Producers see destocking, stable order rates setting stage for an upturn

Jan 01, 2010 | 09:51 AM | Frank Haflich

Will 2010 be the year that titanium stages a comeback? The jury is still out, but there's little argument that commercial aerospace will play the key role.

If a sharp rebound isn't in the works for 2010, the industry is at least looking for the stage to be set for what it hopes might be a solid upturn the following year after a downturn that hasn't been as disruptive as past slumps.

While industrial and other non-aerospace markets typically account for about half of global titanium demand, it's a far different story in the United States. More than 70 percent of the more than 14,400 tonnes (31.75 million pounds) of titanium mill products shipped in the United States in the first half of 2009—down 5.5 percent from 15,240 tonnes (33.6 million pounds) in the same period a year earlier—went to aerospace, according to the U.S. Geological Survey, with the majority for commercial transports.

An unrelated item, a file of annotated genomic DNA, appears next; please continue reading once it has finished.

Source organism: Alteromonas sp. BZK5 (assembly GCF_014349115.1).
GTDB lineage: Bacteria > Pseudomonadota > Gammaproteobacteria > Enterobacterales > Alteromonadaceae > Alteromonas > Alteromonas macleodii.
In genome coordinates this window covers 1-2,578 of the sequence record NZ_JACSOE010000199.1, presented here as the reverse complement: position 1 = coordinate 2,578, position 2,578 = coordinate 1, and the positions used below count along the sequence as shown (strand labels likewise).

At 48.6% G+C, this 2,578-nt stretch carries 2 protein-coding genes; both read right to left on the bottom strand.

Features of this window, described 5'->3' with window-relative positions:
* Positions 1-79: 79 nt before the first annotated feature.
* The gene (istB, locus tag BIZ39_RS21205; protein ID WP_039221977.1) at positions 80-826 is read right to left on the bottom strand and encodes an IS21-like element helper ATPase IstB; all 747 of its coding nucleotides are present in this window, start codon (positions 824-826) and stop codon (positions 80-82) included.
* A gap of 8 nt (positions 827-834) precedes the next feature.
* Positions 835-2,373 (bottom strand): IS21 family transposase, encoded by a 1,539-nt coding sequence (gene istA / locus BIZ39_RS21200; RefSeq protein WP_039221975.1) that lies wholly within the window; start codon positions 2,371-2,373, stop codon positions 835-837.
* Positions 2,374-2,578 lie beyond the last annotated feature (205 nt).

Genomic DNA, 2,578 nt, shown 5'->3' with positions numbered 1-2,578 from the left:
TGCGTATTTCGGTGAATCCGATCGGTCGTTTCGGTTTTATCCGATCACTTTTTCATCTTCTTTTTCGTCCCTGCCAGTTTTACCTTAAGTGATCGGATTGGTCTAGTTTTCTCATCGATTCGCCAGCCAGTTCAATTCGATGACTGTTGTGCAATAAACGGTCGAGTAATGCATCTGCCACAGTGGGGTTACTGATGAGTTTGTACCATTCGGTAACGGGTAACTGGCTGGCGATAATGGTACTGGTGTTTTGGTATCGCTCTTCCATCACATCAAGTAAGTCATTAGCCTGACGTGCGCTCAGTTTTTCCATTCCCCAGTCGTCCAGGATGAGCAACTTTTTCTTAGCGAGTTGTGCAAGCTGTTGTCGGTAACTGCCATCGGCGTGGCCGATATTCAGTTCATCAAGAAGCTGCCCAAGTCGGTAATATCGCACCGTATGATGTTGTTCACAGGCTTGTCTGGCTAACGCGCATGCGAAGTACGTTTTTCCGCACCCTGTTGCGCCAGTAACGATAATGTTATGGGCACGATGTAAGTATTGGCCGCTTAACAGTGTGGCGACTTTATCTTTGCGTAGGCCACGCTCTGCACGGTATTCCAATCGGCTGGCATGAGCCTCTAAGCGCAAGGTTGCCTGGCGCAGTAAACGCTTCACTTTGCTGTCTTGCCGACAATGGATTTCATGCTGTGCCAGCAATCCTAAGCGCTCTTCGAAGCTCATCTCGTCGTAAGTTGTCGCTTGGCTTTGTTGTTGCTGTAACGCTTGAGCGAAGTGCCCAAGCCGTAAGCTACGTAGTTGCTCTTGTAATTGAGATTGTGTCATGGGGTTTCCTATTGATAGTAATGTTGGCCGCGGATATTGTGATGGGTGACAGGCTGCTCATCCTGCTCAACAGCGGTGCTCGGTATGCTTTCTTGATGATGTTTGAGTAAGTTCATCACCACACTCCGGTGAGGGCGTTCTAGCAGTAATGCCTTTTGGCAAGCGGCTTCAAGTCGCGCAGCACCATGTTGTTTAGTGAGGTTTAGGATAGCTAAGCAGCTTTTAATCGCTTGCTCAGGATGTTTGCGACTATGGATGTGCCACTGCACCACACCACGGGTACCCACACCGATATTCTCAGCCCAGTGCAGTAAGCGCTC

From a mill perspective, 2010 is likely to continue as "a challenging year" for producers, according to William A. Pallante, senior vice president of commercial at Pittsburgh-based RTI International Metals Inc.

Taken together, the amount of titanium mill products shipped by the nation's three major producers—RTI, Allegheny Technologies Inc. (ATI), also based in Pittsburgh, and Dallas-based Titanium Metals Inc. (Timet)—dropped to 35 million pounds in the first nine months of 2009, down 26 percent from 46.7 million pounds a year earlier. (ATI's figures include shipments from its High Performance Metals group, which accounts for most of its aerospace titanium.)....





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